14 Best Places To Stop On A Road Trip Through Transylvania

When you think of Transylvania, what comes to mind? For many, vampires, werewolves, and folklore pop into their heads. But while it does feel like the stuff of fairytales, this place is very much real — and is so much more than Dracula's homeland.

In reality, Transylvania is full of old-world charm and beautiful scenery. From the Carpathian Mountains to the cobbled streets of medieval towns, this Romanian region is a feast for the eyes and a delight for the senses. It's the sort of place you can spend hours strolling through colorful neighborhoods or people-watching from a cozy cafe. If you love history or architecture, this region is brimming with both. If you're more adventurous, you'll love plunging into the depths of a salt mine or climbing mountains for epic views. And if you dabble in dark tourism, you'll easily find that here as well.

We've explored Transylvania firsthand, falling in love with the region and noting our favorite destinations along the way. To help you soak up all the Transylvanian magic, we've listed the best places to stop on a road trip based on our experience. This journey starts and ends in Timișoara, which is easily accessible by land borders or air. So, if you're planning a trip here soon, keep reading to enjoy the best sites and activities this area offers.


Timișoara is the start of our Transylvania road trip. It's close to Romania's western border, with easy access from Hungary or Serbia, and boasts an international airport. But whether you cross the border or fly in, we highly recommend exploring this underrated European city before hitting the road.

Although it's one of the country's largest cities, Timișoara doesn't have a touristy feel. Instead, it carries that lively, local vibe that's harder to find, making it a great place to experience Romanian culture. The city has hosted several festivals, including the Timișoara Jazz Festival and the Timișoara Craft Beer Festival. If you don't make it to either, you can still visit one of the colorful town squares to watch street performers and buskers take the stage. To mingle with others, grab a craft brew at Timișoreana Beer.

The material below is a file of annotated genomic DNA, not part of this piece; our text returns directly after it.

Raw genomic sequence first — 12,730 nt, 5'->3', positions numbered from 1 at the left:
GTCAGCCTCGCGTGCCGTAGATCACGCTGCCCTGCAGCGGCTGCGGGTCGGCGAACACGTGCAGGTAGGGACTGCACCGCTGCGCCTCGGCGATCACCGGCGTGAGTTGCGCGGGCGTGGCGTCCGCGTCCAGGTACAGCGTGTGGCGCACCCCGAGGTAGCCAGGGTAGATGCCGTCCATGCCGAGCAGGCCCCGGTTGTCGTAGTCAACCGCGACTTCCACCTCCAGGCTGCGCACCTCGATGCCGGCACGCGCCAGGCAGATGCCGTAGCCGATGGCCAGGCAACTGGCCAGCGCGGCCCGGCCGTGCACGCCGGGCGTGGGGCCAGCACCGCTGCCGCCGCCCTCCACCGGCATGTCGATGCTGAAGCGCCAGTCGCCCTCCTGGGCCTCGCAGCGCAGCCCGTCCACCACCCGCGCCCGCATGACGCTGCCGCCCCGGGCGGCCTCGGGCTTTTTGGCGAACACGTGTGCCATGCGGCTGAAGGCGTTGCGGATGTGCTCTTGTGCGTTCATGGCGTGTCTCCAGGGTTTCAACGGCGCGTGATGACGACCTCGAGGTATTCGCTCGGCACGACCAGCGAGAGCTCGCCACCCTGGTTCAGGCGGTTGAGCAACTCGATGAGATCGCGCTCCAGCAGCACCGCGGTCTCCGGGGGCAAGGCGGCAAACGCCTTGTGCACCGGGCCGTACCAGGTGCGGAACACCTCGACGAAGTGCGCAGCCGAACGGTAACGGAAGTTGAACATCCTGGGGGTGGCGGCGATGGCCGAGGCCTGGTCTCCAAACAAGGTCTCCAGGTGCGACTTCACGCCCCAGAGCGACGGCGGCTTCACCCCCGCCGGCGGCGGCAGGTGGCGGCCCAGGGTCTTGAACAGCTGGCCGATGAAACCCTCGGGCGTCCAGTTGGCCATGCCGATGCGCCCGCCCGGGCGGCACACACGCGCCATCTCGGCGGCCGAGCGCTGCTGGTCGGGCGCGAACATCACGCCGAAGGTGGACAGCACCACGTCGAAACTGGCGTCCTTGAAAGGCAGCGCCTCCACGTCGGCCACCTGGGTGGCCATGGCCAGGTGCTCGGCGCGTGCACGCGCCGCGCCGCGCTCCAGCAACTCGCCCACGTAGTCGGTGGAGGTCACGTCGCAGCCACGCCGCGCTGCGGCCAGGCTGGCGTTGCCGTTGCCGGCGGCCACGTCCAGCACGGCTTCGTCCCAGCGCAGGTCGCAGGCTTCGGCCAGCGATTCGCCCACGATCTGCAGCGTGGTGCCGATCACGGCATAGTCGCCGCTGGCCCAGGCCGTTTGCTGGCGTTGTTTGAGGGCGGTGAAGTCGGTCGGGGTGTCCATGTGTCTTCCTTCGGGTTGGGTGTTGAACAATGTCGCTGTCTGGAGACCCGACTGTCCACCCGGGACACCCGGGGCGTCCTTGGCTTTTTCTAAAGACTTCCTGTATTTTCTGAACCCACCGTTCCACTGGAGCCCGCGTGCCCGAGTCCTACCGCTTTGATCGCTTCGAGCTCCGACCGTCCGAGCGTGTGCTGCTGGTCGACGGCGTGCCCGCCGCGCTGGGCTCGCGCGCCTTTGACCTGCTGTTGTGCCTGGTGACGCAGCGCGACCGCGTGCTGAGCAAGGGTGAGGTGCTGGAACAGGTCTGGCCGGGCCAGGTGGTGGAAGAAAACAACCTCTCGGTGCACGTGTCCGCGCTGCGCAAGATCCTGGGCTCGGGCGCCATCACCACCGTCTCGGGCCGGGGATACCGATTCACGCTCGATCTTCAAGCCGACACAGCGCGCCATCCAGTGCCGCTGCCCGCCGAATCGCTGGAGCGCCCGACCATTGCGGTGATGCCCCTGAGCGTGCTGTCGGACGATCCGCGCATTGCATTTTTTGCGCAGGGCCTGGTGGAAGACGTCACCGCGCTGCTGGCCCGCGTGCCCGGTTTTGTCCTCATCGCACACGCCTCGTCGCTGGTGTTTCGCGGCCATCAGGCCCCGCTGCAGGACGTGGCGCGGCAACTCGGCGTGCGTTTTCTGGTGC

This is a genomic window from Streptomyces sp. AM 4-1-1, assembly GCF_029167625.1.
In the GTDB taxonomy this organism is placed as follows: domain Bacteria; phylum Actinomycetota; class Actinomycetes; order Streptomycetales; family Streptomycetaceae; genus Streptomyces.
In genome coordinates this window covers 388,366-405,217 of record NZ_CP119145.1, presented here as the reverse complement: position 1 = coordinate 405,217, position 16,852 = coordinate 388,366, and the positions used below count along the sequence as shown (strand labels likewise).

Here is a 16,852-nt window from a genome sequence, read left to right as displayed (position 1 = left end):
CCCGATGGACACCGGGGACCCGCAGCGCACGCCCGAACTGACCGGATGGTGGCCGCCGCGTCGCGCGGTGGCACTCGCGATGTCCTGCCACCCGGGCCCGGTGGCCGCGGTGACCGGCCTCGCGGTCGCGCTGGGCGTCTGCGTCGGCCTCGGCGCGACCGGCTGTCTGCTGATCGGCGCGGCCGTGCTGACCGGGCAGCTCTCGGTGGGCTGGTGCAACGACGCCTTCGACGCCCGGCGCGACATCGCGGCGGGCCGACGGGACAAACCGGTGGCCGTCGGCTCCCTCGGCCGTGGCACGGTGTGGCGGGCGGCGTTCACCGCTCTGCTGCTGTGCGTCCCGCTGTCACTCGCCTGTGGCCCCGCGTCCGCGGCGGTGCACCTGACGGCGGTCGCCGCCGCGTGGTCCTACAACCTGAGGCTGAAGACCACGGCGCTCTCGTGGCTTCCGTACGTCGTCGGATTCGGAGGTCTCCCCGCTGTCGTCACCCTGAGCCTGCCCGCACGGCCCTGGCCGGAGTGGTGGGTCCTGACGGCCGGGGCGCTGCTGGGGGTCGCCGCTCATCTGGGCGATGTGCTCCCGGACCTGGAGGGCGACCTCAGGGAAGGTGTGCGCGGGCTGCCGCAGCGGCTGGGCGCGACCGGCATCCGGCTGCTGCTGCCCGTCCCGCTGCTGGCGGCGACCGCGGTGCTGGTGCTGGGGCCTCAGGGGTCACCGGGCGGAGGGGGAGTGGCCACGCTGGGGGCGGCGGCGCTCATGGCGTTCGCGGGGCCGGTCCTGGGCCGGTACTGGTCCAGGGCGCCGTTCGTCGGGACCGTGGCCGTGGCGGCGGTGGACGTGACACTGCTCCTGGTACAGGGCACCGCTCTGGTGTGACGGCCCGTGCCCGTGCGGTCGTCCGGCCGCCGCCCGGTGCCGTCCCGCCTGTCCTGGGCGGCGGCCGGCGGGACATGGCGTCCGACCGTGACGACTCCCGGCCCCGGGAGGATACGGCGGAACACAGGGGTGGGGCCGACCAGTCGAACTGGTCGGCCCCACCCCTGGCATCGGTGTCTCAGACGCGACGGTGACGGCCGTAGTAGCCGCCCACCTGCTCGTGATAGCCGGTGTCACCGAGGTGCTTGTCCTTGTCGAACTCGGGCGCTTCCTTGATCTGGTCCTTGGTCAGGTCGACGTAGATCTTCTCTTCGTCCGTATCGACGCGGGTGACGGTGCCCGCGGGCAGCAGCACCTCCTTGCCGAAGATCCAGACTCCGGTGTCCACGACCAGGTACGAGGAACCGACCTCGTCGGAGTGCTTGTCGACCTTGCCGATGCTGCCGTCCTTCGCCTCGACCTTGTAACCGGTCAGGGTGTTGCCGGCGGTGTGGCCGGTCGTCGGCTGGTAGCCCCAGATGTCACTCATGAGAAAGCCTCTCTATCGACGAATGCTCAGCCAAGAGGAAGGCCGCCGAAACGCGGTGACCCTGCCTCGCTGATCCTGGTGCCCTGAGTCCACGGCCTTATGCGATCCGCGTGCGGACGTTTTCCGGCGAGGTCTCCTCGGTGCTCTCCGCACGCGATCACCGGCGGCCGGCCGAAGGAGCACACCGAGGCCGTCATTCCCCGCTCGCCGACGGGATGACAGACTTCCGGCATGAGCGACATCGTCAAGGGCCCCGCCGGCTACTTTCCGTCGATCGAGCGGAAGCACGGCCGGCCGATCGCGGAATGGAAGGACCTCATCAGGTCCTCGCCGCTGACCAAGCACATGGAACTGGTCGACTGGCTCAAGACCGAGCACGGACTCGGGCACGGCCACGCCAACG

You also won't want to miss the historic city center, which features a mix of Baroque, Art Nouveau, and Renaissance architecture. Some of the top attractions include Piața Unirii, Piața Victoriei, and Maria Theresia Bastion. For street art by renowned Romanian and international artists, visit the underground passage at Iulius Town. And, of course, don't leave town without snapping that Insta-worthy photo under umbrellas at Strada Alba Iulia.

Alba Iulia

About 2.5 hours east of Timișoara is Alba Iulia. This small town isn't on many people's radar, but its old-world charm is hard to beat. After all, it is a medieval fortress that dates back to the Roman Empire. The fort is surrounded by massive walls that enclose a walled-in historic center, only accessible by crossing a bridge. And once you cross over, you'll feel transported to a whole different era. However, you'll have to leave your car on the other side; the fortress is a pedestrian-only zone — and motorized vehicles didn't exist in Roman times, anyway!

Once inside, wander the cobblestone streets lined with quaint shops, cafes, and restaurants. One notable place is PUB 13, which offers a unique dining experience as it is built into the fortress wall itself. The restaurant used to be a gunpowder storage area, and now, it's a modern-meets-medieval restaurant serving traditional Romanian cuisine.